Greece outlined its proposals to close a potential fiscal gap in the 2015 budget, in a memo it sent this week to the troika of its lenders, describing it as ‘a last good faith attempt to mitigate the troika’s ‘legitimate concerns’ over the credibility of Greece’s suggested programme.

The memo, signed by Greek Finance minister Gikas Hardouvelis, was drafted after talks between both sides in Paris ended in an impasse this week. 

Although the memo states that the government and troika ‘agree to disagree’ on the ‘balance of risks’ in the 2015 budget, it insisted it is committed to specific contingent measures to close a fiscal gap if  it arises, including the ‘immediate adoption of additional fiscal measures on the VAT – ‘aligning the VAT rate on hotels with VAT on restaurants and catering’.

“We give a concrete contingency package commitment to close a potential fiscal gap’ the memo, signed by Finance Minister Gikas Hardouvelis, said, adding that Greece is ‘determined to walk the extra mile’ but it is faced with ‘inherent limitations as ‘the proposal exceeds the limits of our reform capital.’’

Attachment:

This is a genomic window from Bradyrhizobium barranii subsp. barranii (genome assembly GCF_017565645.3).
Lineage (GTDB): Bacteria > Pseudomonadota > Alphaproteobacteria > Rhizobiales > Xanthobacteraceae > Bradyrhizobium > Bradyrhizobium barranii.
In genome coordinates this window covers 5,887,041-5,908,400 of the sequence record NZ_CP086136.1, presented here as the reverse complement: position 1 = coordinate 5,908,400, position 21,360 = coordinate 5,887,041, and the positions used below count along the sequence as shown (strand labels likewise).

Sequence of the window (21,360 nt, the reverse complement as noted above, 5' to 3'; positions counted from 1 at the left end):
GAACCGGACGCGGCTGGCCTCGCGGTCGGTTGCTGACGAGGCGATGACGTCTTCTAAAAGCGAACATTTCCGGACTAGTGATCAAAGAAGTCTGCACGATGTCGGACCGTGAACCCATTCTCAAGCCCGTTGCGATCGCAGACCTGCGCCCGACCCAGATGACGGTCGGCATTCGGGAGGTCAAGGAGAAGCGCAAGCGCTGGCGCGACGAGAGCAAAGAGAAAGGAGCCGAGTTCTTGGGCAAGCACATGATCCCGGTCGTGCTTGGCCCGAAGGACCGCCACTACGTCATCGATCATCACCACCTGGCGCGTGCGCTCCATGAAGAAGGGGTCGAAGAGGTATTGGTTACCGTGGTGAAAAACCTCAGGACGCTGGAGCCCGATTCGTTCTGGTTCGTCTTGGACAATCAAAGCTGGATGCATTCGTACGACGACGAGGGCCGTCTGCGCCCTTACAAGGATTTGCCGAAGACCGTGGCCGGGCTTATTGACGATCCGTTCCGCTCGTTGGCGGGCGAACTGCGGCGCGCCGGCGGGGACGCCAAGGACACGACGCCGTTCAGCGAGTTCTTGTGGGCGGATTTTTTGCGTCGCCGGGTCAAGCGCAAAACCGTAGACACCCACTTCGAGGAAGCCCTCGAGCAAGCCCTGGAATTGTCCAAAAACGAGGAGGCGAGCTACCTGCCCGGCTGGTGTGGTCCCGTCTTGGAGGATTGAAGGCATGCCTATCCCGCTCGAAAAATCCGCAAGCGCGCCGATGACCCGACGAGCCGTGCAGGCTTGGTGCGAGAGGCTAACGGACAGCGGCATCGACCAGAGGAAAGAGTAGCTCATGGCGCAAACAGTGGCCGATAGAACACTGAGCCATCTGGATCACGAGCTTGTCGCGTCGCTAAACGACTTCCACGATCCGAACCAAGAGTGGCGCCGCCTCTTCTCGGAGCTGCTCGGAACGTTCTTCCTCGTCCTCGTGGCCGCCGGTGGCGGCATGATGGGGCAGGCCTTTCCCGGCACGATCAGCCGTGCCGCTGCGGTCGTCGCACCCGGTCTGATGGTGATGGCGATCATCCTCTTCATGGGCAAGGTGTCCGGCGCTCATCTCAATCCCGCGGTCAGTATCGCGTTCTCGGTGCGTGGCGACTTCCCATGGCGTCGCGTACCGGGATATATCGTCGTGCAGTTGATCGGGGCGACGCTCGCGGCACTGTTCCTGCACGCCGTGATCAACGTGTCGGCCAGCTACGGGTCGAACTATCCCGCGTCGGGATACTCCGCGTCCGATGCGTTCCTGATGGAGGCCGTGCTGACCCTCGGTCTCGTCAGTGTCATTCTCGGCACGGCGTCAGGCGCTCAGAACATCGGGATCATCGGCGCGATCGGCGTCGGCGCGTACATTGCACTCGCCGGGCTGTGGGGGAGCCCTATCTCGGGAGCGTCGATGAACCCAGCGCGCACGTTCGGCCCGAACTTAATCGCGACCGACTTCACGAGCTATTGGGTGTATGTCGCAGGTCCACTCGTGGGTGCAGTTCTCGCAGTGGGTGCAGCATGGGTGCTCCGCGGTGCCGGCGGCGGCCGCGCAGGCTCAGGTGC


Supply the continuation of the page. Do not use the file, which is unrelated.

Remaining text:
“This the very maximum we can offer,” Hardouvelis said

Media reports this week said Greece wants to asks for an extension of its bailout for a few weeks, despite several Eurozone countries supporting a six-month extension.

Speaking to Reuters, a finance ministry official said “Greece’s position remains that it is only asking for a short-term technical extension,”

“Although the purpose of the technical extension would be to give more time to the Greek authorities to prepare legislation for adoption in January 2015, the technical extension could be for a longer period to cover for the possibility of delays in the runup to the Greek presidential elections,” said a document -obtained by Reuters -addressed to eurozone finance ministers.

Prime Minister Antonis Samaras and Deputy Premier Evangelos Venizelos were due to hold talks on Friday morning about Greece’s negotiations with the troika.